Wednesday, September 5, 2012

Think Like an Ant

The title of this blog post is slightly misleading, because I'm finding that to "think like an ant" would mean almost not at all. Many species of insects, such as ants, bees, and termites, form social colonies often characterized by one reproductive individual (the queen) and hundreds to millions of non-reproductive workers (in bees and ants, all these workers are female). Because these colonies in some ways essentially form a single distributed individual, they are often referred to as "SuperOrganisms".

These are complex societies, complete with clear divisions of labor, the ability to exploit new food sources and defend the nest from enemies, and the capacity to move the entire community to a new nest location if necessary. But there is no centralized "command and control" by the queen or any other individual.

In place of any centralized control are a set of highly-evolved behaviors that each individual is essentially born with. Ant workers begin these tasks from the moment they emerge as recognizable adults, often immediately beginning to care for nearby young in the brood chamber. No on-the-job training, no instruction from mission control, no learning. They simply operate.

Often worker activities are guided by a simple algorithm selecting from a small set of choices based on situation. For example, an ant worker encountering a hungry larva in the brood chamber feeds it. If the same ant encounters the same larva outside the brood chamber, she carries it back to the brood chamber, hungry or not. A relatively small set of these highly-evolved simple decision trees is multiplied by thousands (or even millions) of workers and then integrated in the form of the colony to result in a highly adaptive, seemingly very intelligent SuperOrganism. But the actual decision-making process of any individual worker is very simple.

These basic principles of individual simplicity and collective sophistication could be mirrored in the structure of the Internet of Things. End devices may be outfitted with only the barest of intelligence, simply broadcasting their state or responding to simple direction from other functions. Meanwhile, intermediate devices in the Internet of Things may be forwarding messages as necessary to effect communications throughout the system.

A key to keeping the overall architecture simple may be gleaned from the uncomplicated social insect decision process outlined above. A basic set of communication and networking rules, multiplied billions of times over in devices throughout the Internet of Things, may yield great sophistication in overall function. Each individual ant does very little "computing" – the same may be true for many members of the Internet of Things.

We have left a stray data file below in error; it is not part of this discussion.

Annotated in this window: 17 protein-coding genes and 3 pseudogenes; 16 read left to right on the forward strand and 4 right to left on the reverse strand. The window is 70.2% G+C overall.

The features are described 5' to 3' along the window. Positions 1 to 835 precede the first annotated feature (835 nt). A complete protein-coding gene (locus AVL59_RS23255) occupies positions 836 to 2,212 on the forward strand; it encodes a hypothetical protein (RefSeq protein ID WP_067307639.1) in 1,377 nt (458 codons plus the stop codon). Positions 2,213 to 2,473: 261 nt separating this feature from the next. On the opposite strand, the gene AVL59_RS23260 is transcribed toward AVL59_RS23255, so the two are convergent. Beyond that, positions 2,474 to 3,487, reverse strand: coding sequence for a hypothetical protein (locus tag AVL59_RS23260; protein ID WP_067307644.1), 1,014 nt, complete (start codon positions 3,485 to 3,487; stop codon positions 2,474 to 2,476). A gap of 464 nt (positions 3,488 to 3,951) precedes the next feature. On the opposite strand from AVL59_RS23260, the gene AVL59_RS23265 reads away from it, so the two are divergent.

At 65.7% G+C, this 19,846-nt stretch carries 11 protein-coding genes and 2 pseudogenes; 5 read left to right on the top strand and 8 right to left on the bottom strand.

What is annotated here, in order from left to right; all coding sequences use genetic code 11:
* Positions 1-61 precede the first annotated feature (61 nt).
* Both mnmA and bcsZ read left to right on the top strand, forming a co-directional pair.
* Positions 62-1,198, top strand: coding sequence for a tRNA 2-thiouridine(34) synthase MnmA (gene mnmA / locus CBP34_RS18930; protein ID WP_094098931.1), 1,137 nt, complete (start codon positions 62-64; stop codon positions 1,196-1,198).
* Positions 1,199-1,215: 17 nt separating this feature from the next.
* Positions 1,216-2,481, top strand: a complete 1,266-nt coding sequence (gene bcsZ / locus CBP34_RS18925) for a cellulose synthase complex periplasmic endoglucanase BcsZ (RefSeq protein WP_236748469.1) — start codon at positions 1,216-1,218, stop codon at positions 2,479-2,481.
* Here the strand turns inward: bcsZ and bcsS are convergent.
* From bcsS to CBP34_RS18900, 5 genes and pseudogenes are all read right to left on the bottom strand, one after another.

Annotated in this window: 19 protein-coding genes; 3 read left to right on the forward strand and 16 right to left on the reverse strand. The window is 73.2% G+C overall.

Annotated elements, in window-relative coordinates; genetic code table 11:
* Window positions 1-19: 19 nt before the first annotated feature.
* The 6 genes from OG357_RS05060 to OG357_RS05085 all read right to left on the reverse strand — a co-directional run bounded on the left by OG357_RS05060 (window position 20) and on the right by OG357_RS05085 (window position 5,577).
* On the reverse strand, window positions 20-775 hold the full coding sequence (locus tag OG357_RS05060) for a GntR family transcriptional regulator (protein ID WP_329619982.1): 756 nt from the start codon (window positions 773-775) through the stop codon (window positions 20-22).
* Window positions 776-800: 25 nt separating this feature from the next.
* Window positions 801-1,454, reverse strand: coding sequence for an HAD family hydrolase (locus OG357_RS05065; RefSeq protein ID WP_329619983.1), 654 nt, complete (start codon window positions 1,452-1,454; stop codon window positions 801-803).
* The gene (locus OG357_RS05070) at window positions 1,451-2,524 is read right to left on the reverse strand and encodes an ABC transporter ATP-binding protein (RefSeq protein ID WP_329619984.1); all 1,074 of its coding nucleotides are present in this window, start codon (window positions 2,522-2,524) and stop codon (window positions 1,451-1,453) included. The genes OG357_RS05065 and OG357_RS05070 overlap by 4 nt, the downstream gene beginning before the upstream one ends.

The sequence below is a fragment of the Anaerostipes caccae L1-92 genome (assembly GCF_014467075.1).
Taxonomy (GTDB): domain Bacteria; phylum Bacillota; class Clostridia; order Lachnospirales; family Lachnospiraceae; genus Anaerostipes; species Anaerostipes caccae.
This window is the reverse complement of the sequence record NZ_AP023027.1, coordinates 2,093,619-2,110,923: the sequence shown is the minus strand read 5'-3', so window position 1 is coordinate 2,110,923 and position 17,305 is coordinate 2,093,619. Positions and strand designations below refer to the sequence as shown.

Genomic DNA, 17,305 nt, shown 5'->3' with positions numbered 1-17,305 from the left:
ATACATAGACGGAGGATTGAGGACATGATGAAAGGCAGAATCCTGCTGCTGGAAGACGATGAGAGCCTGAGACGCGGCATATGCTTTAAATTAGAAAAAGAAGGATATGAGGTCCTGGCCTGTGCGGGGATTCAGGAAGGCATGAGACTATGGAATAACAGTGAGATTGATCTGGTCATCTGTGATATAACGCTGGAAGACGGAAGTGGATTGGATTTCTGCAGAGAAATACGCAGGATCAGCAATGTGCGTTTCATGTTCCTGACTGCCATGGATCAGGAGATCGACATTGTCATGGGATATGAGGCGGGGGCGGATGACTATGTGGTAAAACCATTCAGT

One other factor has led to the incredible success of many social insect colonies: the relatedness of the workers in the colony. In many cases, the workers are all sisters of the same parents. This makes them very closely related to one another. Because of this (and because workers typically don't reproduce), there is no incentive for competition with nest mates. Thus, the various classes of workers (or castes) perform a variety of duties on one another's behalf selflessly. No external control is needed to guide the colony to maximize its environmental fitness.

In contrast, the Internet of Things is being architected by Homo sapiens, whose innate drive for competition with one another is adaptive and tragically well-documented. If this competition (one might label it "greed" if uncharitable) is reflected in the architecture of the Internet of Things, a great opportunity will be lost.

If instead devices in the Internet of Things can be designed to "help out" other devices (when the costs to do so are low); there will a tremendous benefit to the network as a whole. This might take the form of forwarding messages for unrelated devices or other means of insuring better overall function at a minor cost of delay or compute power. Thinking like the humble ant might prove to have great power in the Internet of Things.

Some writers have used ideas from nature simply as metaphors for the IoT, while still others make a more meaningful link to network engineering. I believe that the latter are on the right track: architecting the Internet of Things based on successful natural models of massive systems offers many possibilities.

In the next posts, I may move off communications for a while and explore other areas of the IoT.